Earlier this week, the Trump Administration announced plans to narrowly define gender. The announcement sent shock waves across the country.

After so much progress in recent years for transgender and non-binary people, this was an unscientific and insulting setback that seems squarely rooted in scoring cruel, political points rather than in any cohesive policies or principles.

Enter Lady Gaga.

Still glowing from her breakout performance in “A Star is Born,” the singer/actress has become a reliably admirable voice on social issues. Gaga is a uniter not a divider, but she’s not afraid to call out people like President Trump when they are doing the dividing.


Using her Twitter account, Gaga sent a message of hope and a rhetorical call to arms, writing:

"The government may be living in an alternate universe, but we as a society & culture know who we are and know our truth and must stick together and raise our voices so we can educate them about gender identities.”

"While today you might feel unheard or unseen, know that this is not the reality of humanity. This is another display of leadership being driven by ignorance."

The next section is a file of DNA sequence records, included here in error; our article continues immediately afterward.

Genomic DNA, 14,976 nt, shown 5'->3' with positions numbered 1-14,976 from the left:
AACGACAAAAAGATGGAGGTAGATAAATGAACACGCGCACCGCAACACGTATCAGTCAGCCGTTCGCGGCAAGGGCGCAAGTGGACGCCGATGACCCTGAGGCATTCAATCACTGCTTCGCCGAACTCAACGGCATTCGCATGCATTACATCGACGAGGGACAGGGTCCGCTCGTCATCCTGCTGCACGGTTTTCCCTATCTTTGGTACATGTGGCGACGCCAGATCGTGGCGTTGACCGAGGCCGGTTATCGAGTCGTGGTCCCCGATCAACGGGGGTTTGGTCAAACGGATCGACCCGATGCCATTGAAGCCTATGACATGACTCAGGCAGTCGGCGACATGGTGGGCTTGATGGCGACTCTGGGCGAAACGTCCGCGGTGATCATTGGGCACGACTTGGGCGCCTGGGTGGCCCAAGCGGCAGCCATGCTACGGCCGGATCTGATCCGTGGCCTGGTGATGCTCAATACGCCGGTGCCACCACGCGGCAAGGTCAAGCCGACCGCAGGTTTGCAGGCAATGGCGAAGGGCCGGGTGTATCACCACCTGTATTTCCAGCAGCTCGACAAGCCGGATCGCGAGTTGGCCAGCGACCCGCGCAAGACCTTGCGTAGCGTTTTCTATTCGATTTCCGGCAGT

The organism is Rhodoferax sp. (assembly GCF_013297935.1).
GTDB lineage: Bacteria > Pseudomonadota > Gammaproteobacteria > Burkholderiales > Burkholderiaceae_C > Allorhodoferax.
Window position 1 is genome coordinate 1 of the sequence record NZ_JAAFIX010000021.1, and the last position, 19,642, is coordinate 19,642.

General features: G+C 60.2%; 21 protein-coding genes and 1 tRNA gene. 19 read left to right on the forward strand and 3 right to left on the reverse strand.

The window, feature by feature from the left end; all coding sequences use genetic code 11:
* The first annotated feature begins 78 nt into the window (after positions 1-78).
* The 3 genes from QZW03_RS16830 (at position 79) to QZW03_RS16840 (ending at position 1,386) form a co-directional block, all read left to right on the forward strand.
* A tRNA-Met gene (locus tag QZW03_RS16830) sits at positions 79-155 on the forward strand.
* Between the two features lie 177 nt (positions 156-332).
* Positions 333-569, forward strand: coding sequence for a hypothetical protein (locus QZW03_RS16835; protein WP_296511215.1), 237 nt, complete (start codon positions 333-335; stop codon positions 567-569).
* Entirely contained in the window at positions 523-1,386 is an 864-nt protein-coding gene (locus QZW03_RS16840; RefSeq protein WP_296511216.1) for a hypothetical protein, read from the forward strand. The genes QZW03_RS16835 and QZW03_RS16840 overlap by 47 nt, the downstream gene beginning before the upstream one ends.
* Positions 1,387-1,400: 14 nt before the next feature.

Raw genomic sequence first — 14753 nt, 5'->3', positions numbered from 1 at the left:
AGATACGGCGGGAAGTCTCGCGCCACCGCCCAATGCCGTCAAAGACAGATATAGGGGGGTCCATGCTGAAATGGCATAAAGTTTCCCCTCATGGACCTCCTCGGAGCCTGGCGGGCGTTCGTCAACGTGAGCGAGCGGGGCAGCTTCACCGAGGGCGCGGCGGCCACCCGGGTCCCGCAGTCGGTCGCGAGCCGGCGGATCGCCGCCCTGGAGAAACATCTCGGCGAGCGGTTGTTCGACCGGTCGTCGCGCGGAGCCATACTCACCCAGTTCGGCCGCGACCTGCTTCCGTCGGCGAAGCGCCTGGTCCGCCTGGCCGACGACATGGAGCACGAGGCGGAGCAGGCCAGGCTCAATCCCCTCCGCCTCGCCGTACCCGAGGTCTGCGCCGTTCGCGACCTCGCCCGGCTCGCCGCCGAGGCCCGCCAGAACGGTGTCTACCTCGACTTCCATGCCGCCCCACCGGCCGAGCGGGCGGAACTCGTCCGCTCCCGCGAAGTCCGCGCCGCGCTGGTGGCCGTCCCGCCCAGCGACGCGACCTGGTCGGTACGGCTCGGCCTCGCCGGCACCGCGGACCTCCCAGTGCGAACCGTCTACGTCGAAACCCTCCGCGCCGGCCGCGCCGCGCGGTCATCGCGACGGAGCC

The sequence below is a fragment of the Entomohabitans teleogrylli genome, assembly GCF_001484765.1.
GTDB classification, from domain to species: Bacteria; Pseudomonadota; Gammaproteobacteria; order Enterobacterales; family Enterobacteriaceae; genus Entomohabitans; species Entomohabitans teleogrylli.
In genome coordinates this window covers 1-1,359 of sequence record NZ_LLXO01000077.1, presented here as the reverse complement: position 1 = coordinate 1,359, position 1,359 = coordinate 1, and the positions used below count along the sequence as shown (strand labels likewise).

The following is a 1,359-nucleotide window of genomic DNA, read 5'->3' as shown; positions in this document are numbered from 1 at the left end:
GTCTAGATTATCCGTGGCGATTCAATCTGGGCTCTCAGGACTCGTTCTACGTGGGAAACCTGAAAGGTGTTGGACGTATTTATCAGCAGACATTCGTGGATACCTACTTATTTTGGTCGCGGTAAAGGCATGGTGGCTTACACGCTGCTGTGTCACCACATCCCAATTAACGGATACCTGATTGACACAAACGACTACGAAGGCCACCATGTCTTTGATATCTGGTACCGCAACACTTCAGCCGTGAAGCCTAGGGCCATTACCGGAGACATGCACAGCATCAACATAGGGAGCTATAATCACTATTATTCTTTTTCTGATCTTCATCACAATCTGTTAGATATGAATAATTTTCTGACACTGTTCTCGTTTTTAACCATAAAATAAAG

It's easy to feel hopeless in the face of a continued assault on the rights and dignity of marginalized people. But we can stand up to, and put a stop to, inequality when we speak out.

Lady Gaga is using her powerful voice to give strength to those our government would unjustly harm. But we can all make a difference by transforming that voice into a chorus that's impossible for the world to ignore.

For some people, every day is Independence Day. For Janis Shinwari, this will be his first 4th of July as an American citizen. And boy, he earned it.

"If I was in Afghanistan—if I didn't come here, I wouldn't be alive now. I would be dead." Shinwari told CNN Heroes in 2018. Shinwari risked his life for nine years serving as a translator for U.S. forces in his native country of Afghanistan. He risked his life everyday knowing that should he be caught by the Taliban, the consequences would be severe. "If the Taliban catch you, they will torture you in front of your kids and families and make a film of you." Shinwari said. "Then [they'll] send it to other translators as a warning message to stop working with the American forces."

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